Therefore, as Pascal said long before the development of psychobiology, “the heart has its reasons which reason knows nothing of”. In other words, emotions can be of great help in making vital decisions. But some emotions can also contribute to the blocks that limit us when making a decision. We will talk about these blocks in the following section.

4 factors that contribute to indecision

The previous sections have served to understand the way in which people make decisions. Now we are going to identify the 4 elements that contribute the most to indecision:

  1. Need for control: when we have to make an important decision for our lives we face great uncertainty. Sometimes, people with excessive fear of uncertainty believe they need a lot of time to gather more and more information to help them choose the wisest option. However, sometimes useful information is also limited. This endless search for information can make us feel a false "illusion of control" as we procrastinate in making the decision.
  2. Lack of self-confidence: People with low levels of self-confidence may feel less willing to make decisions and less confident in their decisions once they make them. This has to do with a lack of confidence in their own judgments and a feeling that they will not be able to take responsibility for the consequences of the decision they make. They usually consult the people around them excessively before deciding for themselves.
  3. Fear of rejection: Sometimes making a decision involves choosing something that others would not choose. In this sense, it involves exposing oneself to the judgment of others. Other times, making a decision that suits us may have a negative effect on others. Some people block themselves before a decision for fear of "what will they say" or of being rejected by others.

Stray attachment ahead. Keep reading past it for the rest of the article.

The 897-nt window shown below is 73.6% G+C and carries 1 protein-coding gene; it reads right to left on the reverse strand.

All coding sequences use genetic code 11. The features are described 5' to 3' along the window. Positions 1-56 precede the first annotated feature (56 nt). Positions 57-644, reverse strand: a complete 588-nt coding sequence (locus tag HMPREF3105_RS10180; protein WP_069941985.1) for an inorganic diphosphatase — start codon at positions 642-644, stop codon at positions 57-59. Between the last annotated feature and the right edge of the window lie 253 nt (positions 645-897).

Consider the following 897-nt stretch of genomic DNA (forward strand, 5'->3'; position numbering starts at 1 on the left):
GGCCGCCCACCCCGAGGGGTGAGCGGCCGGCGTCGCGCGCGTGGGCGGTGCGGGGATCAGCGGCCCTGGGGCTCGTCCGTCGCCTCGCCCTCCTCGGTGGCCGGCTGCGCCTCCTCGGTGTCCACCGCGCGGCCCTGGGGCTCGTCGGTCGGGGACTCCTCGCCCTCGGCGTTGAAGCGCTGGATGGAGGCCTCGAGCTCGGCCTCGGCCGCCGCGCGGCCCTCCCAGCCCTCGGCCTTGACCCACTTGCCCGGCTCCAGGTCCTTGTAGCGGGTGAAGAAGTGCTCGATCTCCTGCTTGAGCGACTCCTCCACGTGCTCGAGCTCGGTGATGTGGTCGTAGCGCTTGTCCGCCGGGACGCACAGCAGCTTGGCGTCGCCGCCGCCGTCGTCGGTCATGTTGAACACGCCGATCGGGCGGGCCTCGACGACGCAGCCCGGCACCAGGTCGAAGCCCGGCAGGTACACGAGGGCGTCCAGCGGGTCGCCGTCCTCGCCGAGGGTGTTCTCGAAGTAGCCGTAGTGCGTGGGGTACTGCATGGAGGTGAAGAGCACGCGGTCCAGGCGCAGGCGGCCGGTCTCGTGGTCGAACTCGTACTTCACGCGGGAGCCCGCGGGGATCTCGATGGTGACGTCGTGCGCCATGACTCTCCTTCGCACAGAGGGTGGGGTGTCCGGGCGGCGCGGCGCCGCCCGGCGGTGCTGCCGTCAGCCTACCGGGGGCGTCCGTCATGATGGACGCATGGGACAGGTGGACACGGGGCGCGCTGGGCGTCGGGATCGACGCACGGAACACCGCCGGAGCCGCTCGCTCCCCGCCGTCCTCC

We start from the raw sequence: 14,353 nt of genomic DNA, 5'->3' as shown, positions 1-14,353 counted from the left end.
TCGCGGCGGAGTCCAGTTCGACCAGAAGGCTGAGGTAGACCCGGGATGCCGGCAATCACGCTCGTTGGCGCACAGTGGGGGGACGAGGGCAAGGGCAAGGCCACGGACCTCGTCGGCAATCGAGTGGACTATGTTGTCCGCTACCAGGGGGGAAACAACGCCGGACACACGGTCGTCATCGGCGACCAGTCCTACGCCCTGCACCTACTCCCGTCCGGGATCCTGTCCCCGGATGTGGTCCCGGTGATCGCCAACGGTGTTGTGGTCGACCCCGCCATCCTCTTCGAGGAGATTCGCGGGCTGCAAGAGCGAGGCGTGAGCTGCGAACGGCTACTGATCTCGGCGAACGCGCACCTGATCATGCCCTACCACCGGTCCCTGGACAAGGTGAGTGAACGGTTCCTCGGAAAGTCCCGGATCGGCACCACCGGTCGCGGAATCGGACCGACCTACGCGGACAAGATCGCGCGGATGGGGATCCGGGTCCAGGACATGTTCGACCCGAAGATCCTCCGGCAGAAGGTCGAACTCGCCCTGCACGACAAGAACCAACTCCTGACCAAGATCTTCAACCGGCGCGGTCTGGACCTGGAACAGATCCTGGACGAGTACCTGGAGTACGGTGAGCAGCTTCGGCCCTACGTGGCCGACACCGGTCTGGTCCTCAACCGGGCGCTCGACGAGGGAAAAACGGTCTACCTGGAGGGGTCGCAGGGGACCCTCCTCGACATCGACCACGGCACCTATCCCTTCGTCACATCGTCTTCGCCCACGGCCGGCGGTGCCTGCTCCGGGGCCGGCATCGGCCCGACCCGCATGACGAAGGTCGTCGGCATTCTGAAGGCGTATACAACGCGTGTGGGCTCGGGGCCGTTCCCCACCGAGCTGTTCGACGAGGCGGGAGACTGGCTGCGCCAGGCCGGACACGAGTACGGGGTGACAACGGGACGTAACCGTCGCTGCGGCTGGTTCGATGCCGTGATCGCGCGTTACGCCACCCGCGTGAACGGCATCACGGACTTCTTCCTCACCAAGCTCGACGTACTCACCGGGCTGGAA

4. Fear of being wrong: Choosing implies giving up those options that have not been chosen. Sometimes the fear of not making the right decision, of making a mistake or of regretting it later, makes indecision last while we evaluate over and over again in our head what might happen if we make a mistake.
Why I struggle to make decisions and how to do it effectively

Tips to make decisions more effectively

Once explained which are the elements that contribute most to indecision, these are the steps we can follow to do it effectively:

  1. Identify the dilemma: Define the problem and why it is necessary to make a decision about it.
  2. Discuss all the possible alternatives.
  3. Make a list of pros and cons of each alternative.
  4. Choose an alternative.
  5. Take action: test the chosen option.

When in this process we get «blocked» or do not feel that we can get to step 5, we can:

  1. Identify what are the fears or emotions that block me from making a decision.
  2. Evaluate the costs of acting on these fears (staying in indecision or not taking action) versus the costs of acting objectively and making a decision (facing those fears).
  3. Work on taking responsibility for my decision and accepting that choice always involves giving up other possibilities.
  4. Work on assuming the lack of control. We make decisions based on the information and tools we have "today" and many times we cannot predict the outcome tomorrow.
Por qué me cuesta tomar decisiones y cómo hacerlo de manera efectiva 4

Making important decisions is not an easy task, and requires planning and action. But sometimes what blocks us has to do with fears or emotions that we must work on in order to feel more capable and confident when making decisions.

It is recommended to complement this reading with this article on self-esteem and this other one.

About the author

Emma is a health psychologist at Sinews. She treats adults and adolescents who come for consultation for problems such as anxiety, depression, grief, self-esteem, emotional self-esteem, emotional dependency… In addition, she is a specialist in the treatment of trauma. She performs her interventions from an integrative approach, which includes an exploration of primary bonding relationships from the perspective of the attachment theory, as well as an approach to the problem from a cognitive-behavioral approach to the problem from a cognitive-behavioral perspective, using effective techniques according to each patient’s needs.

Emma Chancellor Díez
Division of Psychology, Psychotherapy and Coaching
Emma Chancellor Díez
Adults and adolescents
Languages: English and Spanish